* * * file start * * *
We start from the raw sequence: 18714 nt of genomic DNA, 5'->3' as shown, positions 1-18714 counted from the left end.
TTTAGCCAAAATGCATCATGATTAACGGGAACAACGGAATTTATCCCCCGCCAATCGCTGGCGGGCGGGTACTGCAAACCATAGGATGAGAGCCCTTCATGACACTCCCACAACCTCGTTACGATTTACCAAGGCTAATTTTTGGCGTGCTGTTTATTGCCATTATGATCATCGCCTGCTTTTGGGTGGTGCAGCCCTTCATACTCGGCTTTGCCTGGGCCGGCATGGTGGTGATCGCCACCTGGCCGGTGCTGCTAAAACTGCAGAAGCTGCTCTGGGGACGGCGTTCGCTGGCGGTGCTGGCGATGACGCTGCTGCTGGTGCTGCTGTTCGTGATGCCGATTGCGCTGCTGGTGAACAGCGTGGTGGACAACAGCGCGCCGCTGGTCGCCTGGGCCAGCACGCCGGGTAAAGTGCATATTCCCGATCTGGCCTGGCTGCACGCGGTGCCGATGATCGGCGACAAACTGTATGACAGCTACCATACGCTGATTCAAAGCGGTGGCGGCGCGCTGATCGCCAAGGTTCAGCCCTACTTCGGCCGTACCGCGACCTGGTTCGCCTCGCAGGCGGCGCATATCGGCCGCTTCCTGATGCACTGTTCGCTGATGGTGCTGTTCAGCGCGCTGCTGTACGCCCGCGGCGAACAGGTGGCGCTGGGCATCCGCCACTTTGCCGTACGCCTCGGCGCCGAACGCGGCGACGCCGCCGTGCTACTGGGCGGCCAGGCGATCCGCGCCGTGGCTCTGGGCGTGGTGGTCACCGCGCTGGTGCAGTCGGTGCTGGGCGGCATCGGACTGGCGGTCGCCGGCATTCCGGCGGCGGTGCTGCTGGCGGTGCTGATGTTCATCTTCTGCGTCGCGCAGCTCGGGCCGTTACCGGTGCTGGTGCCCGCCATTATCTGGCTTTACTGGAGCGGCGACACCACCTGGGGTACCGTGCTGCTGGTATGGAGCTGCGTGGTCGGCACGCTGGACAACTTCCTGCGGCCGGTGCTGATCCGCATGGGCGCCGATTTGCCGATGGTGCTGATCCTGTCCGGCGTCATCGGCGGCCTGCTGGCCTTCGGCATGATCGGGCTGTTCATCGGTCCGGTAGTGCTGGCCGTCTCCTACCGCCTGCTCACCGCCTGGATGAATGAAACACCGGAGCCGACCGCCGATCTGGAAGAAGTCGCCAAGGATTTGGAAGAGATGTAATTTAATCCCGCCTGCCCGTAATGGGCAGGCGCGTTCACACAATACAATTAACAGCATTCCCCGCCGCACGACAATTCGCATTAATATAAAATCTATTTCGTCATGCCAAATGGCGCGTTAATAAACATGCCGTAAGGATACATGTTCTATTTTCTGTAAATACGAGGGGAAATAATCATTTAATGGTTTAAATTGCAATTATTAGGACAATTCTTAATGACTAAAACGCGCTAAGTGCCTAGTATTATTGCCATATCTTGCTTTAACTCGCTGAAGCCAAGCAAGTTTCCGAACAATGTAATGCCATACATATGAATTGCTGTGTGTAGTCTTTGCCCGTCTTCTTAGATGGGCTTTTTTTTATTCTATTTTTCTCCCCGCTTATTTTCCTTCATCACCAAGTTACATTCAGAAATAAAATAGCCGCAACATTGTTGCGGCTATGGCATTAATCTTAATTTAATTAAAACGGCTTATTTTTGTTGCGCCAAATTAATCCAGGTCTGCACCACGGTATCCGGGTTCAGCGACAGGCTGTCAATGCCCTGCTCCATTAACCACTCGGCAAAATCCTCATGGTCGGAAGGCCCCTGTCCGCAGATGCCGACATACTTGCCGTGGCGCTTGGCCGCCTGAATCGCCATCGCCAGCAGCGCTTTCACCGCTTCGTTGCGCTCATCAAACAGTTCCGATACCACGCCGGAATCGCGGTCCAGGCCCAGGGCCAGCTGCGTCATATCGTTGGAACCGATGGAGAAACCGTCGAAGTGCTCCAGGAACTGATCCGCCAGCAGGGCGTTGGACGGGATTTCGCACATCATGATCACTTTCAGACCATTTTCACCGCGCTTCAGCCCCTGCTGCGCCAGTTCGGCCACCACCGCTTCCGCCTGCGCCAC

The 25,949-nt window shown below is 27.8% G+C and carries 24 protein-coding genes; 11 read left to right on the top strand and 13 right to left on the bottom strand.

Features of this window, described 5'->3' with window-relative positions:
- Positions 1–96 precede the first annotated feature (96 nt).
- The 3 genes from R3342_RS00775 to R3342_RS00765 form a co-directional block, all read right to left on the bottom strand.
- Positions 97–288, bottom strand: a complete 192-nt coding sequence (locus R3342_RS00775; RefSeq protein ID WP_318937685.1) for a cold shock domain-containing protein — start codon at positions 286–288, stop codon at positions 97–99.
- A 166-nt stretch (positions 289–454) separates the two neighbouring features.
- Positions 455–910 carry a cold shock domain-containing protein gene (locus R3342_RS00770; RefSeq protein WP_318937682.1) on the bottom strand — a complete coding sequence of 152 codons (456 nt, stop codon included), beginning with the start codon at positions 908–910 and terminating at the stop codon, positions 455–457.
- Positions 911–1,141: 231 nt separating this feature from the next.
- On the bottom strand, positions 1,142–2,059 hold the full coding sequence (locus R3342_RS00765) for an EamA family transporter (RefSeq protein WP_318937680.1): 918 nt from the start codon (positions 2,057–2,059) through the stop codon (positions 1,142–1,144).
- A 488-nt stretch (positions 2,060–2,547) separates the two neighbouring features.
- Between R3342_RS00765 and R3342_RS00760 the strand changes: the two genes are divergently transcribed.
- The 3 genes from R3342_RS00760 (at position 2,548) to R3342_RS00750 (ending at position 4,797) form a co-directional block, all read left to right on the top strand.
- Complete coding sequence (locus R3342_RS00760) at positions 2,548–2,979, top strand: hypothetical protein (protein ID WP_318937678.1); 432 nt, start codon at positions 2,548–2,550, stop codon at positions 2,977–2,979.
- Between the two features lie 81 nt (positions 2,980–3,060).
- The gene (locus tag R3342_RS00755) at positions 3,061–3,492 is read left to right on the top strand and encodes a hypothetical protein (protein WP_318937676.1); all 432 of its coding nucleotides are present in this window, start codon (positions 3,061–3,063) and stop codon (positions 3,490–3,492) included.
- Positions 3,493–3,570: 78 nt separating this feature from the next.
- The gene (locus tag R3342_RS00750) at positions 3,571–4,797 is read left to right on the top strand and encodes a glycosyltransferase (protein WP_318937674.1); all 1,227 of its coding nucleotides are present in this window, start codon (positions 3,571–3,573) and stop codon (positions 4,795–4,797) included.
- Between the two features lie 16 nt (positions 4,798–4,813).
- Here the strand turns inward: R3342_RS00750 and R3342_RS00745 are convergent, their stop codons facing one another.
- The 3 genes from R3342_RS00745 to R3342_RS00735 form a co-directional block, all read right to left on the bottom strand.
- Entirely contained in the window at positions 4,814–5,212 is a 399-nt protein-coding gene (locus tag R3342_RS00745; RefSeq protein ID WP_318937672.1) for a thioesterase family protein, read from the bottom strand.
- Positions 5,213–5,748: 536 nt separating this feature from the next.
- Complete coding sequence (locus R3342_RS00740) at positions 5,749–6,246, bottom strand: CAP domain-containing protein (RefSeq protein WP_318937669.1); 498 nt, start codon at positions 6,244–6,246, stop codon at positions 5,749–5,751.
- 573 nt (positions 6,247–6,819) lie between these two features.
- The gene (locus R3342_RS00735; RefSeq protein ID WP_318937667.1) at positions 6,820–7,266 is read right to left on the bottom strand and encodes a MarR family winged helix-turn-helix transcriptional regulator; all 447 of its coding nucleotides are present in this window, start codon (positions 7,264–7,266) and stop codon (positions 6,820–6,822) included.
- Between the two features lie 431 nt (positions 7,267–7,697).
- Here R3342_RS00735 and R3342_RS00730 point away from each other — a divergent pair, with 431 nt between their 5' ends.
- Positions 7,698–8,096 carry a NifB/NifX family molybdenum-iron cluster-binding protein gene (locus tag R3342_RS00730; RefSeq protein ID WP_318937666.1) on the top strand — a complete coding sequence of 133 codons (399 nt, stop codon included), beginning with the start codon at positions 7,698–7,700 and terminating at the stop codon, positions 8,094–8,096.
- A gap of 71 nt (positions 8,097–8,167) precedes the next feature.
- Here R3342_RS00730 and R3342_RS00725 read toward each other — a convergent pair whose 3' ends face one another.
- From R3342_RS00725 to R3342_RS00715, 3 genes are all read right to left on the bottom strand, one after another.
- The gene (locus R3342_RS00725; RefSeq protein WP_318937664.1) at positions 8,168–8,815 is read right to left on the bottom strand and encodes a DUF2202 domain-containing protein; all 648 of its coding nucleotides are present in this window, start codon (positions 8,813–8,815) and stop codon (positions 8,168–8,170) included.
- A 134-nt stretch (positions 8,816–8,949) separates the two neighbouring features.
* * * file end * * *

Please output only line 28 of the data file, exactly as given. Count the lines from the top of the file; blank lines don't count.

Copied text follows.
- Between the two features lie 431 nt (positions 7,267–7,697).